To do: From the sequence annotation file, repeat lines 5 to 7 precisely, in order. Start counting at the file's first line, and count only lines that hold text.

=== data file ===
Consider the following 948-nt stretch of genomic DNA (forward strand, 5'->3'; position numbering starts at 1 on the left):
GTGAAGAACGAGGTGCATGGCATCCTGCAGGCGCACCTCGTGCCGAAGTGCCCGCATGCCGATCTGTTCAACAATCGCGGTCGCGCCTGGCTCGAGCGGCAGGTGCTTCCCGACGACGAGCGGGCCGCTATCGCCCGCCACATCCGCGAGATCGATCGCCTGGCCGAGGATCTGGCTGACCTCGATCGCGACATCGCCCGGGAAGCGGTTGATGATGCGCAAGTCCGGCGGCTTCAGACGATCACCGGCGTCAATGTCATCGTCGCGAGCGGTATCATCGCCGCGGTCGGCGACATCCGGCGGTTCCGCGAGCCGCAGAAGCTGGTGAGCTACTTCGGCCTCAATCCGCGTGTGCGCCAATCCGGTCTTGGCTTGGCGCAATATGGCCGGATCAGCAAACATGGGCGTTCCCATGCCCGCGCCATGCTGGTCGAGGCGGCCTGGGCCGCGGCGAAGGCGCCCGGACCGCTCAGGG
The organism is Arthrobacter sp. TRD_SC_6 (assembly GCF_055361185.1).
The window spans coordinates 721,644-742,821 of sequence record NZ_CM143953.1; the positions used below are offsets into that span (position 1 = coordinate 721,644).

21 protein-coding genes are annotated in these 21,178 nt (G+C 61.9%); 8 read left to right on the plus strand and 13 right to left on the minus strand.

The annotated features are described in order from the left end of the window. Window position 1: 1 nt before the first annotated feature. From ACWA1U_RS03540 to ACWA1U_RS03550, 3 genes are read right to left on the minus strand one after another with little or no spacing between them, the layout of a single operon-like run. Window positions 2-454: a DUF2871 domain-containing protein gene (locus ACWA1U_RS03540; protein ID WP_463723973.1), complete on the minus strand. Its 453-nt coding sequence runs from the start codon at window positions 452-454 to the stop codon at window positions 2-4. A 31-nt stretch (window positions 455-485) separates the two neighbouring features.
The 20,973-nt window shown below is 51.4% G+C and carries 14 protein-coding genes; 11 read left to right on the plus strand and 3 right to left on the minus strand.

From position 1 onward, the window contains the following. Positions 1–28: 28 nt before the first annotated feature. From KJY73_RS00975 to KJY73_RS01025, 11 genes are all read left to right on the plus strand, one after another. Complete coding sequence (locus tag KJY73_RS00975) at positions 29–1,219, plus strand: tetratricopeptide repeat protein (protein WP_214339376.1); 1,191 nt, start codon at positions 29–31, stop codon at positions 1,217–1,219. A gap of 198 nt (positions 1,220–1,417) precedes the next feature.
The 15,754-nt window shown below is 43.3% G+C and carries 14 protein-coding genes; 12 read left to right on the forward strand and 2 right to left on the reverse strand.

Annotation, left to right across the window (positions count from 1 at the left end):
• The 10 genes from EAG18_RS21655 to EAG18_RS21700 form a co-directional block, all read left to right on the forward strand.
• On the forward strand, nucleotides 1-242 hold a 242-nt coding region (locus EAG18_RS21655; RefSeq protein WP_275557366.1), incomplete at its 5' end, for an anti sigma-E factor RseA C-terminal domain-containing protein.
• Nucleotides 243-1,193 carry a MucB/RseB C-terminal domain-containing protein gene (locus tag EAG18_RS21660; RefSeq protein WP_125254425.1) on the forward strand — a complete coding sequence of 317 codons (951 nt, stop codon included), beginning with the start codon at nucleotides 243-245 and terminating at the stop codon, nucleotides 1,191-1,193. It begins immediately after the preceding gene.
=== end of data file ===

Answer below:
21 protein-coding genes are annotated in these 21,178 nt (G+C 61.9%); 8 read left to right on the plus strand and 13 right to left on the minus strand.

The annotated features are described in order from the left end of the window. Window position 1: 1 nt before the first annotated feature. From ACWA1U_RS03540 to ACWA1U_RS03550, 3 genes are read right to left on the minus strand one after another with little or no spacing between them, the layout of a single operon-like run. Window positions 2-454: a DUF2871 domain-containing protein gene (locus ACWA1U_RS03540; protein ID WP_463723973.1), complete on the minus strand. Its 453-nt coding sequence runs from the start codon at window positions 452-454 to the stop codon at window positions 2-4. A 31-nt stretch (window positions 455-485) separates the two neighbouring features.
The 20,973-nt window shown below is 51.4% G+C and carries 14 protein-coding genes; 11 read left to right on the plus strand and 3 right to left on the minus strand.